The City of Ballarat's plans to redevelop the former saleyards site in Latrobe Street will be delayed after council said changing the land's legal status would require parliamentary intervention.
Council issued a statement yesterday saying 'detailed legal advice obtained as part of future land use planning for the former Latrobe Street saleyards has provided clarity on the process and timeframes to allow alternative future uses at the site.'
'Legal restrictions mean the land currently cannot be used for anything other than a municipal saleyards. The restrictions must be removed to enable alternative future uses.'
The Courier understands those legal restrictions are a caveat on the use of the Crown land site, issued when the yards were created and preventing them from any use other than as saleyards.
The prospective obstacle to redevelopment is not a recently-discovered issue.
In 2019 then City of Ballarat strategic projects principal planner Steve Natt warned the process of changing the saleyard land use would be lengthy.
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"If council wants to change the title of the land from the existing cattle yard use to a public use, this will take some time, maybe a couple of years, for the necessary Act (to go) through parliament," he told the Times News Group.
"The land was granted to City of Ballarat in 1886 for use as cattle yards, so it requires an Act of Parliament to change the title of that land from a cattle yard to another public use under the Crown Land (Reserves) Act."
"There are a number of public uses under the Act protected by a Queen's Caveat on the title that require an Act of Parliament to remove, which we want to have a serious look at."
A Queen's Caveat, now known as a Registrar's Caveat, takes the following form:
Her Majesty Queen Elizabeth II forbids registration of any transfer or dealing with any part of the land by the named registered proprietor.
The caveats were issued to prevent improper dealings on public land. If the caveat is not removed the land cannot be sold and the original use must be respected.
In the statement City of Ballarat's director of development and growth Natalie Robertson said the council was working with the Victorian Government on a 'legal process to unlock the site'.
"While working through the complex planning and legal implications..., we have also sought the community's thoughts on how best to develop the former saleyards site. So the community is informed of our progress, it is important we communicate the key issues and why it will take some time to bring to fruition the La Trobe Street Saleyards Precinct Amendment process."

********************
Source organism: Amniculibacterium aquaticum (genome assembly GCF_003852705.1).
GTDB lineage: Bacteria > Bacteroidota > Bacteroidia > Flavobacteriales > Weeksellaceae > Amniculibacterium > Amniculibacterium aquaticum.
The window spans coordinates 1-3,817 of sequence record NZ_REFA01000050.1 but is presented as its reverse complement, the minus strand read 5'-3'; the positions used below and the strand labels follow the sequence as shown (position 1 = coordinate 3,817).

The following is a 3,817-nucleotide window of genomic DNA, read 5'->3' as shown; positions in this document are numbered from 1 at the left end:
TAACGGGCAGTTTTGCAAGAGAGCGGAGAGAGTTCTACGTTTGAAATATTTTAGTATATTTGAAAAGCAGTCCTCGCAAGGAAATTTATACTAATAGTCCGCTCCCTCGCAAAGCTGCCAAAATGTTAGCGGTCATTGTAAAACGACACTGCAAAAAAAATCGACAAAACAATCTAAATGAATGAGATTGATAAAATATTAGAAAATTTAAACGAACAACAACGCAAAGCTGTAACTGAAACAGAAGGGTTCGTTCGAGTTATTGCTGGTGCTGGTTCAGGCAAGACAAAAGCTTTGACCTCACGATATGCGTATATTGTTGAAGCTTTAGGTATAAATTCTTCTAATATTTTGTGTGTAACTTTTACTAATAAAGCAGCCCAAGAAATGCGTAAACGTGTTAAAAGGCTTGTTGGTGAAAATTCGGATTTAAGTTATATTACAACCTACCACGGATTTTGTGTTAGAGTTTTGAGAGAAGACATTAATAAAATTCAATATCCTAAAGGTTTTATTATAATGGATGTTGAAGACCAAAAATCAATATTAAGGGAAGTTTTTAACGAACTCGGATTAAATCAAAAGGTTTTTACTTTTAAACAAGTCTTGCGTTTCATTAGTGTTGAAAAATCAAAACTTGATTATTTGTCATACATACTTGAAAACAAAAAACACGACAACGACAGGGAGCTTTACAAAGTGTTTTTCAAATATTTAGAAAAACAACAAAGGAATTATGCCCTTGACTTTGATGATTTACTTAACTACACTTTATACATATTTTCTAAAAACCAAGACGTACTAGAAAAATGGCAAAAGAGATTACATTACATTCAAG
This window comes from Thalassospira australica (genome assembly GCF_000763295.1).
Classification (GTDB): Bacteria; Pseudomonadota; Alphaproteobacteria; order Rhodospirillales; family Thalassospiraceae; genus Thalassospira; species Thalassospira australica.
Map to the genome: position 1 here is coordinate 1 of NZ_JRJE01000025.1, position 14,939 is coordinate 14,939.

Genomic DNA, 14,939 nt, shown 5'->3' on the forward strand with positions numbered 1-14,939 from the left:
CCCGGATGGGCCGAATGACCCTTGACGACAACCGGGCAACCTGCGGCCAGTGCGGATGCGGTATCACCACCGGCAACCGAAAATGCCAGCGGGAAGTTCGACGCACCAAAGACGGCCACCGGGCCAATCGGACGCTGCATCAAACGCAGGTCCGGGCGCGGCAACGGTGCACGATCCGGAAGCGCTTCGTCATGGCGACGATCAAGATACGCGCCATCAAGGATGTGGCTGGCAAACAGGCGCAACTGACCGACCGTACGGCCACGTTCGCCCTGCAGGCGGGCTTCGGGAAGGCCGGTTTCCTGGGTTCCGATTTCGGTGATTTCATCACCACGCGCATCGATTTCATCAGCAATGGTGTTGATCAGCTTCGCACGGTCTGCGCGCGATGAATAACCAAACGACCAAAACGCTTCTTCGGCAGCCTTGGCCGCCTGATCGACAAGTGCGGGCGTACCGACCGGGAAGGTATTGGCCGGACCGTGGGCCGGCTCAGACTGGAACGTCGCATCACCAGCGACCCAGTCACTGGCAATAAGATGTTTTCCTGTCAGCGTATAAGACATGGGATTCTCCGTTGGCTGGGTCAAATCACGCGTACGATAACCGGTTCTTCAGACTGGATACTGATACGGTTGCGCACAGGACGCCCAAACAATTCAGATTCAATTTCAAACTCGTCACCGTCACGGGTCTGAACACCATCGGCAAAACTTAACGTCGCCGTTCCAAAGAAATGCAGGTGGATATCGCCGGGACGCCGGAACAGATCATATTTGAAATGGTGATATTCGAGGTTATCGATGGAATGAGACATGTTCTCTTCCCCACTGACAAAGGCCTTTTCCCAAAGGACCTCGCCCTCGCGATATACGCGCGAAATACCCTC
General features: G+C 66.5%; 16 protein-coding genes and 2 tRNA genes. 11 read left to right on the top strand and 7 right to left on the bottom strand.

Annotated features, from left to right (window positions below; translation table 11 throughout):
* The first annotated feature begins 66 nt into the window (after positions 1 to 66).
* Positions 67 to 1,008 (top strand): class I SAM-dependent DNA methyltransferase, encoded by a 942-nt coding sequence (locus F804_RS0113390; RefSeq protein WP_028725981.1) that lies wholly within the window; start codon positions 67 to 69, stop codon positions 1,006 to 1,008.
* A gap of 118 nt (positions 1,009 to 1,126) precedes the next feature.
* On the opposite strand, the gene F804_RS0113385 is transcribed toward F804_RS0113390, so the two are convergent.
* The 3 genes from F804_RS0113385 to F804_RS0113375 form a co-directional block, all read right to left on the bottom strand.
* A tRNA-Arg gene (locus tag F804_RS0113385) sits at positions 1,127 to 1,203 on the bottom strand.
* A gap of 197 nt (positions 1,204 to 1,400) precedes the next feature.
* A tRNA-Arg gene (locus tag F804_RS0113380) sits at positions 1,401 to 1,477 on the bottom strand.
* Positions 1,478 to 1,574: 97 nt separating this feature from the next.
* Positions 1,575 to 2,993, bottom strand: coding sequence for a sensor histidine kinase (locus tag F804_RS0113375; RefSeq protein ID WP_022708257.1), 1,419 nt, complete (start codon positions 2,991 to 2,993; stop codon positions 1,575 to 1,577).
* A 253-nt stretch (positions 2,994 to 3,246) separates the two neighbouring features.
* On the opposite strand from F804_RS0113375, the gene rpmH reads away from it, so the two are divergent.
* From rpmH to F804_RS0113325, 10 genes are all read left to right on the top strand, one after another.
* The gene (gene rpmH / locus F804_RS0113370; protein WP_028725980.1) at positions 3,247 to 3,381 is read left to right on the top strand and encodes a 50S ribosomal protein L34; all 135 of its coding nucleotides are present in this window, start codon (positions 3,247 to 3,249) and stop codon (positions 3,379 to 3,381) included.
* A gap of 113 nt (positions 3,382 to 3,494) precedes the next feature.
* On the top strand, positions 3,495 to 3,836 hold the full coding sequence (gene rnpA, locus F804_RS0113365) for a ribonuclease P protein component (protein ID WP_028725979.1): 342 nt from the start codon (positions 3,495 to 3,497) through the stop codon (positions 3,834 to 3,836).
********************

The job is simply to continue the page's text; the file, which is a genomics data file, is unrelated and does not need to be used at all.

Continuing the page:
A heritage overlay amendment sought by the council in 2020 for the site is not affected by the caveat, Ms Robertson said.
Council's Latrobe Street Saleyards Precinct Urban Renewal Project Background Analysis document of June 2019 had also noted "The saleyards is under Crown land ownership and requires consultation with the State Government to negotiate future re-use of the land."
In that analysis Ballarat's residents were clearly preferential for the land to be retained in public ownership and developed for public use.
"The community has told us that the saleyards site would be the ideal location for a new community use which would be a drawcard for the precinct and benefit the broader Ballarat community," the analysis found.
"Providing a recreational use on the saleyards site may act as an extension of Victoria Park, without upsetting the important historical layout and purpose of the park."
The City of Ballarat plans to call for tenders to commence rehabilitation works on the site, for the removal of concrete, bluestone and other infrastructure, after soil testing is completed.
Buildings and fixtures protected by a heritage overlay, including the original selling pavilion, administration building and livestock pens will be unaffected by these works, council said.
It's understood original bluestone pathways on the site are also protected.
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